My Stability Control Offers Settings—Which Is Best?
Some performance vehicles offer different settings (like the Chevrolet Corvette, many Cadillac V-cars, or any BMW M car) tailored to more aggressive driving situations. These sometimes offer so many settings that owners’ forums are probably better equipped to answer this question. Off-road-oriented vehicles that provide different terrain modes tailor the level of stability control intervention in each to suit the different terrains, so simply setting this mode to match the terrain you’re covering is best. Otherwise, John & Jane Q Public are best advised to leave those traction and stability control buttons alone on public roads. Performance-mode settings are often accessible only from deep inside infotainment-system menu trees or by pressing and holding a button for many seconds. They tend to make the system more permissive of neutral slides or even some degree of oversteer drifts. If you’ve had high-performance driver training courses and you’re planning to drive your car on a closed course with safety guard rails and so forth (and are prepared for the insurance hit if something goes badly wrong), engaging these settings may indeed make your car much more fun to drive. Note that many (but not all) of these systems revert to full safety-net mode if you touch or stab the brakes in the middle of a slide.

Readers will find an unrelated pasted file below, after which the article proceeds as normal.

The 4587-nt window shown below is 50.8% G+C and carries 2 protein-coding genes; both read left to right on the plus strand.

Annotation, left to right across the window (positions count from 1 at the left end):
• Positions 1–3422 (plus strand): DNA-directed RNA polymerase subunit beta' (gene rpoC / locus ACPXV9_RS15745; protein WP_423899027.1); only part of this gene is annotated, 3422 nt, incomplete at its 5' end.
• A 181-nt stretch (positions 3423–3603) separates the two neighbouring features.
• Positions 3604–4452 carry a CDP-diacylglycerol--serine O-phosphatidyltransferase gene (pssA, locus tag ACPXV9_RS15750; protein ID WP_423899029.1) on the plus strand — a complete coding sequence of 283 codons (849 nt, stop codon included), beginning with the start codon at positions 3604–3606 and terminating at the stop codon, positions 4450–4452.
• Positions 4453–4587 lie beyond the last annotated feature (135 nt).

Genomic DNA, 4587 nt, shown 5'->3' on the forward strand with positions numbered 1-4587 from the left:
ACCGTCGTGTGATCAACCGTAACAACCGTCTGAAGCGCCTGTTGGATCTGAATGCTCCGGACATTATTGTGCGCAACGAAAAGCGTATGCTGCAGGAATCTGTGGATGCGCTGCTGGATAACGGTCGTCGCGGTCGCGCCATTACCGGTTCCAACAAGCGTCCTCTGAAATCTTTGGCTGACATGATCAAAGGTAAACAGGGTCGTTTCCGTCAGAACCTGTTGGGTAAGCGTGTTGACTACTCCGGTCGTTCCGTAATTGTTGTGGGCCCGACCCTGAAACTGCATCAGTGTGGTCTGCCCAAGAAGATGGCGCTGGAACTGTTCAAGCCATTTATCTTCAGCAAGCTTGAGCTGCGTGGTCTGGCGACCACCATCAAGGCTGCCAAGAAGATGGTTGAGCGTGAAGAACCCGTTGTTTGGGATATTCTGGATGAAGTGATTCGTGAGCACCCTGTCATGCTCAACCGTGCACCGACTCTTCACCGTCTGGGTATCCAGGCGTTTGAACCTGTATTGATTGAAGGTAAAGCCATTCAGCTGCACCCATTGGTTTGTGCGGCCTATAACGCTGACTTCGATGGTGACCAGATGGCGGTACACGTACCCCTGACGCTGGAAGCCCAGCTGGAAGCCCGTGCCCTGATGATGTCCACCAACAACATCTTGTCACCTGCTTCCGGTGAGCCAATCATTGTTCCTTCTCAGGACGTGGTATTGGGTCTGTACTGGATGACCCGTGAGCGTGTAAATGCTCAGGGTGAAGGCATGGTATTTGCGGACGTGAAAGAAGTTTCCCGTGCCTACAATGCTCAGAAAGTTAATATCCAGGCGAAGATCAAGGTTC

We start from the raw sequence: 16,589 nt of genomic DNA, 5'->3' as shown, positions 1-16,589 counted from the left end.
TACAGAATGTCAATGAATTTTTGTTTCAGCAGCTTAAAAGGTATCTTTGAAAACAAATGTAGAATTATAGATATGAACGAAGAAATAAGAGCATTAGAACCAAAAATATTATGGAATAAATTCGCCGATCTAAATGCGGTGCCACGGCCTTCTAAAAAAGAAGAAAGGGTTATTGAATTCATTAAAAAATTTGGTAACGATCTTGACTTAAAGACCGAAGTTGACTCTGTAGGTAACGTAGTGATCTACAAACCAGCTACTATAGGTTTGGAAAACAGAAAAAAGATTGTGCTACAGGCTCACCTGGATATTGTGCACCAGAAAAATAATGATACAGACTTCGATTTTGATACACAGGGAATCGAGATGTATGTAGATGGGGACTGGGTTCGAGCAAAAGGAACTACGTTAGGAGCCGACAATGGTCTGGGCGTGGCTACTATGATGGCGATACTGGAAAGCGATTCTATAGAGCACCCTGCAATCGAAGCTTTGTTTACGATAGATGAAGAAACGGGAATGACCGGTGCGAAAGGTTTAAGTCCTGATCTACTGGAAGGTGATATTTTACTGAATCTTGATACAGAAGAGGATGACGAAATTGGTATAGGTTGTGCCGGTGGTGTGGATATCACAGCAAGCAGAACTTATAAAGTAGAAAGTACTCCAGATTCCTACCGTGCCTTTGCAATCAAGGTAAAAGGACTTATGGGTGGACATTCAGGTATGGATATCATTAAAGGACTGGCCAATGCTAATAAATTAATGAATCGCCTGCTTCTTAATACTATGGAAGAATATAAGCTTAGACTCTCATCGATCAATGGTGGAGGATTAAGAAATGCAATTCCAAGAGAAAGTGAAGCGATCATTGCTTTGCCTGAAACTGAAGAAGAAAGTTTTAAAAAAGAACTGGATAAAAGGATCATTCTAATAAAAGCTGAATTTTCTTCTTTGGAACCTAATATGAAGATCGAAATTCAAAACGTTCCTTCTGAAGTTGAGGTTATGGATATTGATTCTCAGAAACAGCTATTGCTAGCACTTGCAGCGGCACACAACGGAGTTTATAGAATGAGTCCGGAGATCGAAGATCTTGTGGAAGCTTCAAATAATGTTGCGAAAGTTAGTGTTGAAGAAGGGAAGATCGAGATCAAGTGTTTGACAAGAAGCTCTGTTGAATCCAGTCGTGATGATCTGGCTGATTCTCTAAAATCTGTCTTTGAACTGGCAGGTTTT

When Should I Turn Off Traction Control?
If you’re in a normal car with no terrain modes that becomes slightly stuck in sand or snow because your system kills the power at the first hint of wheelspin, switching off the traction control portion of the system can allow the wheels to spin enough to “burn down” through snow or sand to a grippier surface below and get the vehicle moving again.
When Should I Turn Off Stability Control?
Have you won an SCCA title or finished a LeMans race? Are you helping Kim Reynolds measure MotorTrend Figure Eight performance at our test facility? If you answered “no” to all of these, then maybe never, which is why manufacturers generally make it difficult to access the “off” mode, so nobody accidentally turns it off. We can’t recommend ever turning stability control completely off on a public road, but exceptional drivers seeking to fully explore the limits of their high-performance vehicle on a closed road or track may find the “off” setting valuable.
What Causes the Stability Control Light to Come on?